A Briton has for the first time broken into France’s most hallowed institution. Michael Edwards, a 74-year old academic and poet, has been elected to the Académie Française, the illustrious protector of the French language.
Mr Edwards said yesterday he was “dancing on air” following his election on Thursday to the 40-seat body whose members are known as the “immortals”.
But death comes even to the Immortals. Professor Edwards owes his seat in the French Academy to the death of the French writer Jean Dutourd, who passed away at the age of 91 in 2011. It was third time lucky for Professor Edwards, a specialist in the philosophy of literary and artistic creation, who failed to be elected to the academy on two previous occasions in 2008 and 2012.
He hopes his contribution will be “to show that the presence of English is not only a threat”. He noted that English became richer by borrowing words from 50 other languages. But he recognises that the French are on the defensive, seeing their language under threat from an English invasion.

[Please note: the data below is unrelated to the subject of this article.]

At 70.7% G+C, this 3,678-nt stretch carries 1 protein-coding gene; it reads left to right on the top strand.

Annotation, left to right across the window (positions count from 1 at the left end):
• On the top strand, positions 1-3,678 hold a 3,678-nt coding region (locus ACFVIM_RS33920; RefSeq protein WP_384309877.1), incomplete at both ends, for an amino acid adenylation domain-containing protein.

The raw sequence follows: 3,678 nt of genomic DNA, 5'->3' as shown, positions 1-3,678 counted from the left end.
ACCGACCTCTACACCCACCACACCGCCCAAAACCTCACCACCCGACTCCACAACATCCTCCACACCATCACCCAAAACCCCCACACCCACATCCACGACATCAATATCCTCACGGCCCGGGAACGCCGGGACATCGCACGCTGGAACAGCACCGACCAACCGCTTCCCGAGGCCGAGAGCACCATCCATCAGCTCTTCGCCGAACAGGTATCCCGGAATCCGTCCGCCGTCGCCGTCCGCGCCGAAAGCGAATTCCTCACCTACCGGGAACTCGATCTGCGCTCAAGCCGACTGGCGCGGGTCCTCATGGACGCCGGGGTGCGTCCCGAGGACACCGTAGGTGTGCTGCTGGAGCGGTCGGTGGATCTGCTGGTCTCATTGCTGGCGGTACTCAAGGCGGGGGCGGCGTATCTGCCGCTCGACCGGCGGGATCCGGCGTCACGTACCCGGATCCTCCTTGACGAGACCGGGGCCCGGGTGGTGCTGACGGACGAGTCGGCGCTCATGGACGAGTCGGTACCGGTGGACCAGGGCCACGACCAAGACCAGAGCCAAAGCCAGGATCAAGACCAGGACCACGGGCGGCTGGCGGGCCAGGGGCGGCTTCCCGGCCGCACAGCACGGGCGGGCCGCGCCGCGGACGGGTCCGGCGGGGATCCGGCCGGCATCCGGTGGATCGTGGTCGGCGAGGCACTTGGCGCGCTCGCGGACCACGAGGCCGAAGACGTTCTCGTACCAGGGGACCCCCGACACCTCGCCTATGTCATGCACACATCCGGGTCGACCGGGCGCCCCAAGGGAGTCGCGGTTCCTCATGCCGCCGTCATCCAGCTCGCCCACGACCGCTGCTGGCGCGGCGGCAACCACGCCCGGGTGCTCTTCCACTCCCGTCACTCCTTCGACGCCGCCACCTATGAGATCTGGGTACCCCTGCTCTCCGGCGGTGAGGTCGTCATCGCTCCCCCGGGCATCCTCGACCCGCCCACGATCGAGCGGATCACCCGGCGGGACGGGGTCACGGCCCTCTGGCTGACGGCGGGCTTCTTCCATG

But he believes that English can actually help French to develop: “Rather than being a menace, it could help enrich French,” he said in a telephone interview.
Professor Edwards, who is based in France and holds dual nationality, inherits seat No 31. It is the seat previously occupied by the multi-talented Jean Cocteau, the 18th-century philosopher Étienne Bonnot de Condillac, and the 17th-century scholar Antoine Furetière, all elected for life.
The Academy, founded in 1635 by Cardinal Richelieu to establish rules to preserve the purity of the French language while making it comprehensible to all, includes as its present members the former President Valéry Giscard d’Estaing, the politician Simone Veil and writer Jean d’Ormesson.
Only two months short of his 75th birthday, Professor Edwards squeaked in to the Academy, which bars academicians aged over 75 from being elected. Christophe Carlier, a historian of the Academy, hailed the institution’s spirit of “renewal”. Mr Carlier told Le Figaro that the Academy risked terminal decline unless it undertook further reforms.
One of the Academy’s most important tasks is to update the French dictionary. The dictionary committee, which meets every Thursday and which Professor Edwards hopes to join, is now considering the letter R.
Professor Edwards was born in Barnes and read modern languages at Cambridge before becoming a working at Essex and Warwick universities. A prolific writer in both languages, he has six books on the go, including poetry in English and French.